After traversing the solar system for almost 20 years and delivering a trove of valuable data and gorgeous photos of Saturn, the Cassini spacecraft plunged into the ringed planet's atmosphere Friday on a mission of self-destruction.
At 4:55 am PT, NASA tweeted that it had received the probe's final signal, signifying that it's "now part of the planet it studied." NASA intentionally fired Cassini's thrusters so it would burn up in Saturn's dense atmosphere, rather than crashing it into -- and possibly contaminating -- one of the planet's moons.
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Thomas Zurbuchen, associate administrator for NASA's science mission directorate, called the event the final chapter of an amazing mission. "But it's also a new beginning," he said in a statement. "Cassini's discovery of ocean worlds at Titan and Enceladus changed everything, shaking our views to the core about surprising places to search for potential life beyond Earth."
Launched on Oct. 15, 1997, from Cape Canaveral, Florida, as a joint operation of NASA, the European Space Agency and Italy's space agency, Cassini made 294 orbits of the ringed planet. In January 2005, Cassini successfully landed a probe called Huygens on the surface of Saturn's largest moon, Titan.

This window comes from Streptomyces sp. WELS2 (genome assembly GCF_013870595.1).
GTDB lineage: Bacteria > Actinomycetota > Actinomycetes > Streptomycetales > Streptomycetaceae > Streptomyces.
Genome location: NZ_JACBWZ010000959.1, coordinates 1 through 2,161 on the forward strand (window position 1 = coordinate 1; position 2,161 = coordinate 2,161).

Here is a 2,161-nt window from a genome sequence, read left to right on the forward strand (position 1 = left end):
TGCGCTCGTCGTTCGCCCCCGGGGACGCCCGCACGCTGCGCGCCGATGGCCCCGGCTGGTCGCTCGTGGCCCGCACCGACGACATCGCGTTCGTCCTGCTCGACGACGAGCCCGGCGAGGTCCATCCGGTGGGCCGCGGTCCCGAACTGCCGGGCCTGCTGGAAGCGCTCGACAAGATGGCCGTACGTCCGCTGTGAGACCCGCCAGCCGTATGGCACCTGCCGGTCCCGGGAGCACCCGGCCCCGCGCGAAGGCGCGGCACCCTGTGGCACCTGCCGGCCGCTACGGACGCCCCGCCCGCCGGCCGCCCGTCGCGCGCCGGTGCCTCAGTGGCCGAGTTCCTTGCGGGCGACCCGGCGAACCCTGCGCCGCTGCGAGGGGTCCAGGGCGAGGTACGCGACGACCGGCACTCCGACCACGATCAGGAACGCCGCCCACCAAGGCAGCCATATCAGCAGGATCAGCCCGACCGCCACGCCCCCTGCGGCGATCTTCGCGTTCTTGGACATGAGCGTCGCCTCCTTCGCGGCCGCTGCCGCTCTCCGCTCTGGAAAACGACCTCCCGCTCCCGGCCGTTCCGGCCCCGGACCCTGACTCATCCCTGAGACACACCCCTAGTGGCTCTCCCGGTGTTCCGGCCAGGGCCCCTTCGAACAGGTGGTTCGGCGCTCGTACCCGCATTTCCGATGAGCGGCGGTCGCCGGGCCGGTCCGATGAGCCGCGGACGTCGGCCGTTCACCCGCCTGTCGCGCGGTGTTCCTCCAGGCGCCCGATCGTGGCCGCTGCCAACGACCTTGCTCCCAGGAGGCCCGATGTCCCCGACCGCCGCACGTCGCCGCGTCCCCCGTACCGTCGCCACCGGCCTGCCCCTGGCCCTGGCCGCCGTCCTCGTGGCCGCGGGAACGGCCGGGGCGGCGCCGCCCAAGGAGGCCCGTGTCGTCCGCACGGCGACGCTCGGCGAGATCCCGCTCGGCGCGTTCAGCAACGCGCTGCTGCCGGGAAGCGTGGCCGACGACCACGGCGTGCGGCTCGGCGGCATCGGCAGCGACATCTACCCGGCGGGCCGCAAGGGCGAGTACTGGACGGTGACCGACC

During its journey, Cassini collected half a million images and 600 gigabytes of data. Among its accomplishments are discovering six new moons, flying through a geyser on the moon Enceladus and finding that some of Titan as well as Enceladus hold liquid water and may support life (hence, the no-contamination plan).
Though he called it a bittersweet farewell, Michael Watkins, director of NASA's Jet Propulsion Laboratory in Pasadena, California, praised the mission's incredible wealth of discoveries. The Jet Propulsion Laboratory built Cassini and managed its mission for NASA. And in the end, Cassini got a proper sendoff with a farewell soundtrack provided by astrophysicists.